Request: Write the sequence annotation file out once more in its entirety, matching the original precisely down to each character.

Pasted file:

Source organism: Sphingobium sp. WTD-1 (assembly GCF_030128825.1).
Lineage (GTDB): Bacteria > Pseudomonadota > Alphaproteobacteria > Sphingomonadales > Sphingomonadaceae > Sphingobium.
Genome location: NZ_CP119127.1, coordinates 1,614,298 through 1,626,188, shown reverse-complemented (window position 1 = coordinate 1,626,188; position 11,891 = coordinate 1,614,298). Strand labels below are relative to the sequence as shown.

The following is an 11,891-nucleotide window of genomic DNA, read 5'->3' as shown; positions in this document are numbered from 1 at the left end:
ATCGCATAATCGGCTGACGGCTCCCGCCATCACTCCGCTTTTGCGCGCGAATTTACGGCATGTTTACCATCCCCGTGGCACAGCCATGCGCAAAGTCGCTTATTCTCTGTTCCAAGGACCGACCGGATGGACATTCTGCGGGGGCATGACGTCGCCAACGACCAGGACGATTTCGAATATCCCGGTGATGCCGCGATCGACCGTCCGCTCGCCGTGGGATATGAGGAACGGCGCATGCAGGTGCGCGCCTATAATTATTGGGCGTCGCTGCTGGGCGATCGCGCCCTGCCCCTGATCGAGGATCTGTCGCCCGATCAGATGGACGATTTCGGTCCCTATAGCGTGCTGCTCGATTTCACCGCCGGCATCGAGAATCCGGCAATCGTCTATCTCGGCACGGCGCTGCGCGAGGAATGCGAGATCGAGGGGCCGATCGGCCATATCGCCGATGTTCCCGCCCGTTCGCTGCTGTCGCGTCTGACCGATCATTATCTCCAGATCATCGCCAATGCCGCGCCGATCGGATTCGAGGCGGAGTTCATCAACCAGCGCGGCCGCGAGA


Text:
Source organism: Sphingobium sp. WTD-1 (assembly GCF_030128825.1).
Lineage (GTDB): Bacteria > Pseudomonadota > Alphaproteobacteria > Sphingomonadales > Sphingomonadaceae > Sphingobium.
Genome location: NZ_CP119127.1, coordinates 1,614,298 through 1,626,188, shown reverse-complemented (window position 1 = coordinate 1,626,188; position 11,891 = coordinate 1,614,298). Strand labels below are relative to the sequence as shown.

The following is an 11,891-nucleotide window of genomic DNA, read 5'->3' as shown; positions in this document are numbered from 1 at the left end:
ATCGCATAATCGGCTGACGGCTCCCGCCATCACTCCGCTTTTGCGCGCGAATTTACGGCATGTTTACCATCCCCGTGGCACAGCCATGCGCAAAGTCGCTTATTCTCTGTTCCAAGGACCGACCGGATGGACATTCTGCGGGGGCATGACGTCGCCAACGACCAGGACGATTTCGAATATCCCGGTGATGCCGCGATCGACCGTCCGCTCGCCGTGGGATATGAGGAACGGCGCATGCAGGTGCGCGCCTATAATTATTGGGCGTCGCTGCTGGGCGATCGCGCCCTGCCCCTGATCGAGGATCTGTCGCCCGATCAGATGGACGATTTCGGTCCCTATAGCGTGCTGCTCGATTTCACCGCCGGCATCGAGAATCCGGCAATCGTCTATCTCGGCACGGCGCTGCGCGAGGAATGCGAGATCGAGGGGCCGATCGGCCATATCGCCGATGTTCCCGCCCGTTCGCTGCTGTCGCGTCTGACCGATCATTATCTCCAGATCATCGCCAATGCCGCGCCGATCGGATTCGAGGCGGAGTTCATCAACCAGCGCGGCCGCGAGA